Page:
My original plan was focused solely on creating products. I had never intended to own and operate a spa. But we weren’t coming with a massive marketing campaign budget, and without that it’s really hard to crack the market. The domestic market then was more interested in lightening products than wellness.
I realised I needed to be innovative with our marketing approach, so I decided to create an experience that could attract customers. I turned the top room of the showroom into a spa. It was a painful decision at first, but it was the most important decision I’ve made, because the ORIKI Spa is what became known. The spa gave us a ready revenue stream, helped establish the brand and brought exposure to our products - many of our spa customers go on to buy our products for their own use. Now the spa is a successful business in its own right. We run four spas across Lagos and these generate half of the ORIKI’s group’s revenue.
What are you planning next for the ORIKI brand?
Today we have over 30 products with distributors in different parts of the world and run four spas - under the ORIKI brand, and have built, operated and managed two for another brand - as well as consultancy services and contract manufacturing. We are working on two more ORIKI spas in Nigeria and also a spa in Kano and Abuja and we are looking at franchising to expand into international markets, starting with Accra. The beautiful thing about franchising is that every time we open up a new spa location we create a new platform for the product range to thrive, and for more people to see and engage with the brand. On the product side, the ORIKI brand is already present in some of the biggest beauty stores in Nigeria, and we are launching internationally on Amazon in the United States and the United Kingdom this month. That will be a real game changer for us. For us to really scale, I’d like to double the share of our overall revenue that comes from the products business.
The issue right now is that demand is far outstripping supply. I can’t wait to move for us to scale and move into our next facility.
How does your franchising model work?
I’m really excited about the franchising but I realise we are taking a big risk. It’s a much more difficult model in this part of the world than in, say, the United States. There are infrastructure challenges, difficulties managing franchisees, making sure they follow set rules. We took on specialised franchise consultants to help us set everything up - we have training set up for staff and management, thorough background checks, a dedicated technology platform for franchisees to use, and a comprehensive manual that has every single standard operating procedure you would need to run the entire company, even things like how to find the right location. We handhold our franchisees all along the way and make sure the system is completely plug-and-play. The minimum investment required to open up a standalone spa as a franchisee - if you don’t already have the space - is around $70,000. Though we are also looking at launching mobile franchisees - trained spa therapists that could deliver treatments on-demand - that would require a much lower investment, around $1,000.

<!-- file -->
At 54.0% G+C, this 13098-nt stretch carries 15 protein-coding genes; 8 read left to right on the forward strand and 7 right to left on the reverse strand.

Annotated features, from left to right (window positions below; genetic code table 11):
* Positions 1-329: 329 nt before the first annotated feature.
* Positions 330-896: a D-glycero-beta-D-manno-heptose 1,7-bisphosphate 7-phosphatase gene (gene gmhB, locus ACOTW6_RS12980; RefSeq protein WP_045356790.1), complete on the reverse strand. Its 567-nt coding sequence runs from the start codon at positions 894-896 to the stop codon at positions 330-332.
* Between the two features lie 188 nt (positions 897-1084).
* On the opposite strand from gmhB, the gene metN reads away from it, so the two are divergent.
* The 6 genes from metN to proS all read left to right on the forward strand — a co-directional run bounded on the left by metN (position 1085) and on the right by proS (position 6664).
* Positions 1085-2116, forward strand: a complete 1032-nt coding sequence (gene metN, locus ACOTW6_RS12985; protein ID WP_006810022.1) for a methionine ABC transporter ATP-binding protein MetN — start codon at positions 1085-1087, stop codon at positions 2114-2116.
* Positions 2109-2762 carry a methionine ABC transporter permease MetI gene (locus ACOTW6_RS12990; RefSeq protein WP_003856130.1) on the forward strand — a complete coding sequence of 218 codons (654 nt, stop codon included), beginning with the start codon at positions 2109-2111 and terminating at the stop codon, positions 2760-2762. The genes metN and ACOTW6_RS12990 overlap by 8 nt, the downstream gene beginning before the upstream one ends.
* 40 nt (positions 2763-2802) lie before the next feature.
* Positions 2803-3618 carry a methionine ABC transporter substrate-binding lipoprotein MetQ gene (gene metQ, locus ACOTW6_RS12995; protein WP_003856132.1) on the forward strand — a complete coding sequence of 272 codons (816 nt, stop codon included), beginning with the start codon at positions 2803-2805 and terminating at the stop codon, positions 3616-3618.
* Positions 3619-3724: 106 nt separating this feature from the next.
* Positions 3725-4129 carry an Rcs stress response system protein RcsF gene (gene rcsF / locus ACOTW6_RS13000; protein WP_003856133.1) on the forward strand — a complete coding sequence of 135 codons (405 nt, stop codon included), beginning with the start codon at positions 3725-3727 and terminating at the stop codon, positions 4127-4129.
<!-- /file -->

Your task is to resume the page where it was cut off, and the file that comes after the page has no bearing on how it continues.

In the six years you have been in this business, how has the market
changed? What trends do you foresee in the future?
The market has changed a lot. In Nigeria, trends tend to follow other countries, like the United States and the United Kingdom. Internationally, consumers have become more interested in the ingredients and source of their products, and much more focused on wellness and safety. People are more educated about what they are buying now.
We have started to see that in Nigeria too, particularly among the more internationally exposed. When we started, there was more of a focus on products that change your skin, such as lightening creams. Now we are seeing a lot of people who say they are switching towards more natural products.
After covid, all eyes are on wellness. Even with the restrictions, we did far more revenue in 2020 than any previous year - after lockdown lifted, people took much more notice of wellness. Now we are always fully booked and have week-long waiting lists, even on days like Monday and Tuesday which used to be light.
Another important factor is that over the last 3 years or so, ‘Made in Nigeria’ has become a lot more accepted. Before, it wasn’t so much of a good thing. But in a very short space of time Africa became trendy. Africa is ‘in’ at the moment and I think that is going to continue.